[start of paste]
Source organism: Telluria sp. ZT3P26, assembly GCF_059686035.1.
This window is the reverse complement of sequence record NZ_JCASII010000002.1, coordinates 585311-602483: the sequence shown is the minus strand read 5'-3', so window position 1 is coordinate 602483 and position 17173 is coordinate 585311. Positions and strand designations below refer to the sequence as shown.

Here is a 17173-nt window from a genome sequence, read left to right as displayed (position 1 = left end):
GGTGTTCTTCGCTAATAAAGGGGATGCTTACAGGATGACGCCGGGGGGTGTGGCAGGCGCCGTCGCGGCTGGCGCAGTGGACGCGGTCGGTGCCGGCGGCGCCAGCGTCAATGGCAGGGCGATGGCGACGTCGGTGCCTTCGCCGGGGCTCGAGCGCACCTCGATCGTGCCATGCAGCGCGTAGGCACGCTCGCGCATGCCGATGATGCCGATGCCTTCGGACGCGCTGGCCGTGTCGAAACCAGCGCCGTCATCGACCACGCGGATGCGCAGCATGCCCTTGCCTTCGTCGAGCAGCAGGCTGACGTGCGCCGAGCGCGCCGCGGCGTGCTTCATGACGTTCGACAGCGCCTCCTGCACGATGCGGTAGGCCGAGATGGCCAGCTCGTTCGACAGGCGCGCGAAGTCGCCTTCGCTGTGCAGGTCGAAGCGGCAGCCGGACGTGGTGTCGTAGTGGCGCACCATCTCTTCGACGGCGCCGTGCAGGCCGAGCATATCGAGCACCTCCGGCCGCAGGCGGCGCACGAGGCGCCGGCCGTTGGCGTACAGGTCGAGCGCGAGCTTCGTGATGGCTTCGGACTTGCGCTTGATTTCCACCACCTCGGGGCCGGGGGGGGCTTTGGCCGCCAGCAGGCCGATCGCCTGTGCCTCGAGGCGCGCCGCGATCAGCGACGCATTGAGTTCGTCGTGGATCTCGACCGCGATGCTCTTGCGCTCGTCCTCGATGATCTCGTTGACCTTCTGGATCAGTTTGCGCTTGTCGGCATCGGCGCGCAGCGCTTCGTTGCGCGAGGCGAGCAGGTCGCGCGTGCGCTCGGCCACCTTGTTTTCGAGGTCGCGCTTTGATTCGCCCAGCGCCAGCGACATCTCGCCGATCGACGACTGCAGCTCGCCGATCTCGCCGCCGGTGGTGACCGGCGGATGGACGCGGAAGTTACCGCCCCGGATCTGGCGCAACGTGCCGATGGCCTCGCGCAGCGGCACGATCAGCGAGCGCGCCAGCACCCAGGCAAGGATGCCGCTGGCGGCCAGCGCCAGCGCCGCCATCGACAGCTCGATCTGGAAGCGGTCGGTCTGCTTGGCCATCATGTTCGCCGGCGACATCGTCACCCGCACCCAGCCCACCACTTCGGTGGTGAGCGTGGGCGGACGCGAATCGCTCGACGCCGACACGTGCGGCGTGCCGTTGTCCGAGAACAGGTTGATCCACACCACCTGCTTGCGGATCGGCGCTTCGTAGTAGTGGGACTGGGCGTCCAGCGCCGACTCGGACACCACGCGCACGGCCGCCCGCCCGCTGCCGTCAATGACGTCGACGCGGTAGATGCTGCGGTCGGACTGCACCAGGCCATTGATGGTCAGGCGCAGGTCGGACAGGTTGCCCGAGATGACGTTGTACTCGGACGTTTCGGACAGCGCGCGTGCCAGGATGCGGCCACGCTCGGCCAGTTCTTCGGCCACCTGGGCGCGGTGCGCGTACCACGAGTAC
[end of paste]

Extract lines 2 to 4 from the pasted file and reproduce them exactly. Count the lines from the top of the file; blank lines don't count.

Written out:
This window is the reverse complement of sequence record NZ_JCASII010000002.1, coordinates 585311-602483: the sequence shown is the minus strand read 5'-3', so window position 1 is coordinate 602483 and position 17173 is coordinate 585311. Positions and strand designations below refer to the sequence as shown.

Here is a 17173-nt window from a genome sequence, read left to right as displayed (position 1 = left end):
GGTGTTCTTCGCTAATAAAGGGGATGCTTACAGGATGACGCCGGGGGGTGTGGCAGGCGCCGTCGCGGCTGGCGCAGTGGACGCGGTCGGTGCCGGCGGCGCCAGCGTCAATGGCAGGGCGATGGCGACGTCGGTGCCTTCGCCGGGGCTCGAGCGCACCTCGATCGTGCCATGCAGCGCGTAGGCACGCTCGCGCATGCCGATGATGCCGATGCCTTCGGACGCGCTGGCCGTGTCGAAACCAGCGCCGTCATCGACCACGCGGATGCGCAGCATGCCCTTGCCTTCGTCGAGCAGCAGGCTGACGTGCGCCGAGCGCGCCGCGGCGTGCTTCATGACGTTCGACAGCGCCTCCTGCACGATGCGGTAGGCCGAGATGGCCAGCTCGTTCGACAGGCGCGCGAAGTCGCCTTCGCTGTGCAGGTCGAAGCGGCAGCCGGACGTGGTGTCGTAGTGGCGCACCATCTCTTCGACGGCGCCGTGCAGGCCGAGCATATCGAGCACCTCCGGCCGCAGGCGGCGCACGAGGCGCCGGCCGTTGGCGTACAGGTCGAGCGCGAGCTTCGTGATGGCTTCGGACTTGCGCTTGATTTCCACCACCTCGGGGCCGGGGGGGGCTTTGGCCGCCAGCAGGCCGATCGCCTGTGCCTCGAGGCGCGCCGCGATCAGCGACGCATTGAGTTCGTCGTGGATCTCGACCGCGATGCTCTTGCGCTCGTCCTCGATGATCTCGTTGACCTTCTGGATCAGTTTGCGCTTGTCGGCATCGGCGCGCAGCGCTTCGTTGCGCGAGGCGAGCAGGTCGCGCGTGCGCTCGGCCACCTTGTTTTCGAGGTCGCGCTTTGATTCGCCCAGCGCCAGCGACATCTCGCCGATCGACGACTGCAGCTCGCCGATCTCGCCGCCGGTGGTGACCGGCGGATGGACGCGGAAGTTACCGCCCCGGATCTGGCGCAACGTGCCGATGGCCTCGCGCAGCGGCACGATCAGCGAGCGCGCCAGCACCCAGGCAAGGATGCCGCTGGCGGCCAGCGCCAGCGCCGCCATCGACAGCTCGATCTGGAAGCGGTCGGTCTGCTTGGCCATCATGTTCGCCGGCGACATCGTCACCCGCACCCAGCCCACCACTTCGGTGGTGAGCGTGGGCGGACGCGAATCGCTCGACGCCGACACGTGCGGCGTGCCGTTGTCCGAGAACAGGTTGATCCACACCACCTGCTTGCGGATCGGCGCTTCGTAGTAGTGGGACTGGGCGTCCAGCGCCGACTCGGACACCACGCGCACGGCCGCCCGCCCGCTGCCGTCAATGACGTCGACGCGGTAGATGCTGCGGTCGGACTGCACCAGGCCATTGATGGTCAGGCGCAGGTCGGACAGGTTGCCCGAGATGACGTTGTACTCGGACGTTTCGGACAGCGCGCGTGCCAGGATGCGGCCACGCTCGGCCAGTTCTTCGGCCACCTGGGCGCGGTGCGCGTACCACGAGTAC